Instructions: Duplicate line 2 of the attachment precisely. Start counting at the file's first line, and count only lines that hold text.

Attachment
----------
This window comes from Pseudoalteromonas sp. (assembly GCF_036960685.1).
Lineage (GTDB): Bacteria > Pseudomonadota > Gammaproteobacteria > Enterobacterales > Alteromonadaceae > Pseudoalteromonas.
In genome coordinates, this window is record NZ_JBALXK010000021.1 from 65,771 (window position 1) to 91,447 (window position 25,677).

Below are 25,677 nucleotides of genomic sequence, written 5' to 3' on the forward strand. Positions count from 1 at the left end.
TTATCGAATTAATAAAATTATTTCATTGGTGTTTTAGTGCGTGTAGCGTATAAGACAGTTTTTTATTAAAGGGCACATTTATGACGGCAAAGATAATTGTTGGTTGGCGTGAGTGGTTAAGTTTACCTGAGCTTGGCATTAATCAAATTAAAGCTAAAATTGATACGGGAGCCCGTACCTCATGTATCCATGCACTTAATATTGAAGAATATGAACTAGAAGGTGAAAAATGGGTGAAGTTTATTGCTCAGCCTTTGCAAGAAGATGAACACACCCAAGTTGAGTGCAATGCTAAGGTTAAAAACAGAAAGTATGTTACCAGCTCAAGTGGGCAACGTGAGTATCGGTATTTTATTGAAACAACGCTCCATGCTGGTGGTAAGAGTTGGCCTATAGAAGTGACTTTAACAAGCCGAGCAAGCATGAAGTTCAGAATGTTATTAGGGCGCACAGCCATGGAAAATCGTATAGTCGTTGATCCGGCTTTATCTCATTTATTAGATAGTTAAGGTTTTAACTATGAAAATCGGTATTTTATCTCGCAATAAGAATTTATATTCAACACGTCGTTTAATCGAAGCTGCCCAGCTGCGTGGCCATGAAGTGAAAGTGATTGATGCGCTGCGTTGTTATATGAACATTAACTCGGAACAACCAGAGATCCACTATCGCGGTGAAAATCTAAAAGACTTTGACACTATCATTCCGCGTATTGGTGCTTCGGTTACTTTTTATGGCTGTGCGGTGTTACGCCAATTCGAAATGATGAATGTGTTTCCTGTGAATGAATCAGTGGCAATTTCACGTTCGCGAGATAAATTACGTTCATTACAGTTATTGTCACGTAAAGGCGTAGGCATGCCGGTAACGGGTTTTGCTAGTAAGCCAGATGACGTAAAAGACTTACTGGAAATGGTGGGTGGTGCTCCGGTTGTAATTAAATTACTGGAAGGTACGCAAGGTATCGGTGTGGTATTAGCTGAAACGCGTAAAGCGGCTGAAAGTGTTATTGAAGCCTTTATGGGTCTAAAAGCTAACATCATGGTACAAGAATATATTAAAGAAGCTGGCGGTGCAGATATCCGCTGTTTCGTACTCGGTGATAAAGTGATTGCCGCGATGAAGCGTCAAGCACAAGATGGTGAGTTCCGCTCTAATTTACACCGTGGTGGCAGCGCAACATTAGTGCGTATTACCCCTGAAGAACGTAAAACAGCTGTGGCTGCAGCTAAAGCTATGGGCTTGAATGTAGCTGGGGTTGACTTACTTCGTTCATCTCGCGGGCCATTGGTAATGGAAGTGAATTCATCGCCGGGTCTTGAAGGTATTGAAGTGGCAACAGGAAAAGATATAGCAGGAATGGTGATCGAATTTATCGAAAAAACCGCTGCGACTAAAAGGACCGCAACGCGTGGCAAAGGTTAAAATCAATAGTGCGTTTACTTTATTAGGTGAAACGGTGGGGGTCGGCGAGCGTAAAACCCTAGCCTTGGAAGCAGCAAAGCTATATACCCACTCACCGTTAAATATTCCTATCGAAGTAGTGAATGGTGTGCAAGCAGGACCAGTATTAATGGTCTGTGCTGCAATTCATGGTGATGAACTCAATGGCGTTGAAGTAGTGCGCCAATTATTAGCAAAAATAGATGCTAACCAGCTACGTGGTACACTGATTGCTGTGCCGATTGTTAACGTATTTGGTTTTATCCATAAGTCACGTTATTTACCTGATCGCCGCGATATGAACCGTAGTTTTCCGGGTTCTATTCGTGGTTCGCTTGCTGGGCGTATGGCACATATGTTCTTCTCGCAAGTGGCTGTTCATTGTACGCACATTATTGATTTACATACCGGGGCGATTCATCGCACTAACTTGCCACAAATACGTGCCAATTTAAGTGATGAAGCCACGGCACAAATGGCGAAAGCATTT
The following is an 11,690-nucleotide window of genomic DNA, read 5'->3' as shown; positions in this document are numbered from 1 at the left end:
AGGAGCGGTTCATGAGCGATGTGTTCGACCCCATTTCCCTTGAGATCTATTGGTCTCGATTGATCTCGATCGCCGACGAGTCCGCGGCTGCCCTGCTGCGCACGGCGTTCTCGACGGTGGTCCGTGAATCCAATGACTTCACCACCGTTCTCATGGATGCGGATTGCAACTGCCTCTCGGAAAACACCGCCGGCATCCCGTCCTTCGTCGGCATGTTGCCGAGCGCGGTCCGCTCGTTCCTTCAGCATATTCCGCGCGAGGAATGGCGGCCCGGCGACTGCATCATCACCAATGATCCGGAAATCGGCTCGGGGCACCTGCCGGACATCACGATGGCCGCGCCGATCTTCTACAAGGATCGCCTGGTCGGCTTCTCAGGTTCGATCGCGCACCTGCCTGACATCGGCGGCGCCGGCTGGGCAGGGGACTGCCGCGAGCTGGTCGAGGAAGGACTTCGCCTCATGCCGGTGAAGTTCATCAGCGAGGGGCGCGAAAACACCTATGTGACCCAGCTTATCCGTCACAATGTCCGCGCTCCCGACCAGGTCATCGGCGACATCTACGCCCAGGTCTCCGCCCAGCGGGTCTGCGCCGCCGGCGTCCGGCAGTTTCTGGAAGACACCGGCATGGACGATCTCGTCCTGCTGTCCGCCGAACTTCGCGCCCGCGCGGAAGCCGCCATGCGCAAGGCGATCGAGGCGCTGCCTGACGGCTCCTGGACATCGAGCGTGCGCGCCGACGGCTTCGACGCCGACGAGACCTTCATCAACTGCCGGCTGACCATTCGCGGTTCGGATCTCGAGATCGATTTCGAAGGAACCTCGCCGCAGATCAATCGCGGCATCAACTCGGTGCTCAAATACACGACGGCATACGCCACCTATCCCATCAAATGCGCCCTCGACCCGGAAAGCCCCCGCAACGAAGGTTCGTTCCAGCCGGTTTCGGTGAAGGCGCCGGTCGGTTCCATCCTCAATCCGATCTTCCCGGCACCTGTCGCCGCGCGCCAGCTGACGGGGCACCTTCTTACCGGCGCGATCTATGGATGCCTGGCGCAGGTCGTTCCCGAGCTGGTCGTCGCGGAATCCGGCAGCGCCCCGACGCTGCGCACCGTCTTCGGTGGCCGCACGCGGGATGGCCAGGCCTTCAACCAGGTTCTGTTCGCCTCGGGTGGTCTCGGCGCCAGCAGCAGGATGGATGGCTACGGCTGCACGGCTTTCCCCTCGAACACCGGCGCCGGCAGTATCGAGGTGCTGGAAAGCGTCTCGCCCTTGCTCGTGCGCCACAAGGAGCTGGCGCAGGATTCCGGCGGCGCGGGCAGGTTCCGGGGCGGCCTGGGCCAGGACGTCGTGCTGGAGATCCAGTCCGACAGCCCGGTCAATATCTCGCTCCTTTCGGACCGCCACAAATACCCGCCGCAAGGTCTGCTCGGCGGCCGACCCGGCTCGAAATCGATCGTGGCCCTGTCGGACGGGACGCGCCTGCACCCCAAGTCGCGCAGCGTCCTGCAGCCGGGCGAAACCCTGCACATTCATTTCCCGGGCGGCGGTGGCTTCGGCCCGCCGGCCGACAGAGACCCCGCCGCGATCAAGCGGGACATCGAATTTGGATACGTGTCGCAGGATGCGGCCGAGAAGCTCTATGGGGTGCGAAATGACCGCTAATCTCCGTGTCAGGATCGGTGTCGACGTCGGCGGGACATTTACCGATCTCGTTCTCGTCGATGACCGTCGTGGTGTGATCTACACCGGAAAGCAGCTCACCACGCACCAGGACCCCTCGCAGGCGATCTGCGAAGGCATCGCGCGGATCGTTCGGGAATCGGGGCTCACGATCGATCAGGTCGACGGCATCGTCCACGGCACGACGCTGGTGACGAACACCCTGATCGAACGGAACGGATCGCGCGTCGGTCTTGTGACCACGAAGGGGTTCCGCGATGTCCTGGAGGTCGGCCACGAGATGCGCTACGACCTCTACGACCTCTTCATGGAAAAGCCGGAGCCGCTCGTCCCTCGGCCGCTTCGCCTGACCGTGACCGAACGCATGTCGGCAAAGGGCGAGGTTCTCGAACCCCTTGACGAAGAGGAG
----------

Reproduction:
Lineage (GTDB): Bacteria > Pseudomonadota > Gammaproteobacteria > Enterobacterales > Alteromonadaceae > Pseudoalteromonas.